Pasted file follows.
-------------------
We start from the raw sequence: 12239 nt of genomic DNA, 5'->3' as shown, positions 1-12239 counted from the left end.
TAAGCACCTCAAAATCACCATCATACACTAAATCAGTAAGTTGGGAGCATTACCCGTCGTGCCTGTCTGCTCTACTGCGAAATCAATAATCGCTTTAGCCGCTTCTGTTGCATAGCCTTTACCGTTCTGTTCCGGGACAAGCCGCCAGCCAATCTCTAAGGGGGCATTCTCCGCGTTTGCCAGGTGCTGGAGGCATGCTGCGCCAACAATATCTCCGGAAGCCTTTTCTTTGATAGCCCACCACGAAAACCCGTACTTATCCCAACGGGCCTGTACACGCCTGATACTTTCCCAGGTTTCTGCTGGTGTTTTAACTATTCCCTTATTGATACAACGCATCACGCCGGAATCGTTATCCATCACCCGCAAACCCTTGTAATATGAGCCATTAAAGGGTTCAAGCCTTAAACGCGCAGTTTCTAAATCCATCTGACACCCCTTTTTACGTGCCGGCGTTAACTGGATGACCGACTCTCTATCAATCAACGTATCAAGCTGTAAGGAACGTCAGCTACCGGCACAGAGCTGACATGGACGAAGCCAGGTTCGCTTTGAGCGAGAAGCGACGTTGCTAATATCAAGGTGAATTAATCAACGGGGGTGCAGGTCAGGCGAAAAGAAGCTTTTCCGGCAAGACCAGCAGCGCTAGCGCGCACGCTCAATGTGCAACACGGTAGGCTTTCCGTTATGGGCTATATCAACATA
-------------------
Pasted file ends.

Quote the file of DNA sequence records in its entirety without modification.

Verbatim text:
We start from the raw sequence: 12239 nt of genomic DNA, 5'->3' as shown, positions 1-12239 counted from the left end.
TAAGCACCTCAAAATCACCATCATACACTAAATCAGTAAGTTGGGAGCATTACCCGTCGTGCCTGTCTGCTCTACTGCGAAATCAATAATCGCTTTAGCCGCTTCTGTTGCATAGCCTTTACCGTTCTGTTCCGGGACAAGCCGCCAGCCAATCTCTAAGGGGGCATTCTCCGCGTTTGCCAGGTGCTGGAGGCATGCTGCGCCAACAATATCTCCGGAAGCCTTTTCTTTGATAGCCCACCACGAAAACCCGTACTTATCCCAACGGGCCTGTACACGCCTGATACTTTCCCAGGTTTCTGCTGGTGTTTTAACTATTCCCTTATTGATACAACGCATCACGCCGGAATCGTTATCCATCACCCGCAAACCCTTGTAATATGAGCCATTAAAGGGTTCAAGCCTTAAACGCGCAGTTTCTAAATCCATCTGACACCCCTTTTTACGTGCCGGCGTTAACTGGATGACCGACTCTCTATCAATCAACGTATCAAGCTGTAAGGAACGTCAGCTACCGGCACAGAGCTGACATGGACGAAGCCAGGTTCGCTTTGAGCGAGAAGCGACGTTGCTAATATCAAGGTGAATTAATCAACGGGGGTGCAGGTCAGGCGAAAAGAAGCTTTTCCGGCAAGACCAGCAGCGCTAGCGCGCACGCTCAATGTGCAACACGGTAGGCTTTCCGTTATGGGCTATATCAACATA